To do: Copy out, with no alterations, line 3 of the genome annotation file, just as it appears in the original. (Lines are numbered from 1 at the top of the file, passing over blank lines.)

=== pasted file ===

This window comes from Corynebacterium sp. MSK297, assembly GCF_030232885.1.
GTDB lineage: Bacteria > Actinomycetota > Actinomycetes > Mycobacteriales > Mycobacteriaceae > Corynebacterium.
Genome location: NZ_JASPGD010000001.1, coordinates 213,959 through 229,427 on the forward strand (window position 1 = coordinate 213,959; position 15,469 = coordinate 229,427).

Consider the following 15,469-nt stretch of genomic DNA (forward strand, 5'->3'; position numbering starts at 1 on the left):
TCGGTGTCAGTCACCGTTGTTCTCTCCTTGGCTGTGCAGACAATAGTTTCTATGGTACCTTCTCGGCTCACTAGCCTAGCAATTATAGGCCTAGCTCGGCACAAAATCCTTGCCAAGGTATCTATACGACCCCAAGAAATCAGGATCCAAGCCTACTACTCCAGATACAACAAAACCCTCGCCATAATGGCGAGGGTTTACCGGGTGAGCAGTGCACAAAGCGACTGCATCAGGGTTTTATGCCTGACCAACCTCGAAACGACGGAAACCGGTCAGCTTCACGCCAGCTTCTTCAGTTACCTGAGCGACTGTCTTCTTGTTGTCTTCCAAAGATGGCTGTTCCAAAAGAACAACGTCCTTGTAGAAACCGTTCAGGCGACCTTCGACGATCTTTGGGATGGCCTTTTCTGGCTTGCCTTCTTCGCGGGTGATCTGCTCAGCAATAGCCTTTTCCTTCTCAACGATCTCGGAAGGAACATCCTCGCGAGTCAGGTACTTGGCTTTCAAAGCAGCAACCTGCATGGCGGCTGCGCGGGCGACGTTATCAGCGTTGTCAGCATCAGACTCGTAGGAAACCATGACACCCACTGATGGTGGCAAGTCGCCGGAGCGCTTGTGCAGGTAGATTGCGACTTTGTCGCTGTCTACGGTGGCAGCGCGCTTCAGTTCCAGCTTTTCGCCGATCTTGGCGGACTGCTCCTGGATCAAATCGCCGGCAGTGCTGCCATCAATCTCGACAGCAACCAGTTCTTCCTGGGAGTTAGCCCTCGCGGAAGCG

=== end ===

Genome location: NZ_JASPGD010000001.1, coordinates 213,959 through 229,427 on the forward strand (window position 1 = coordinate 213,959; position 15,469 = coordinate 229,427).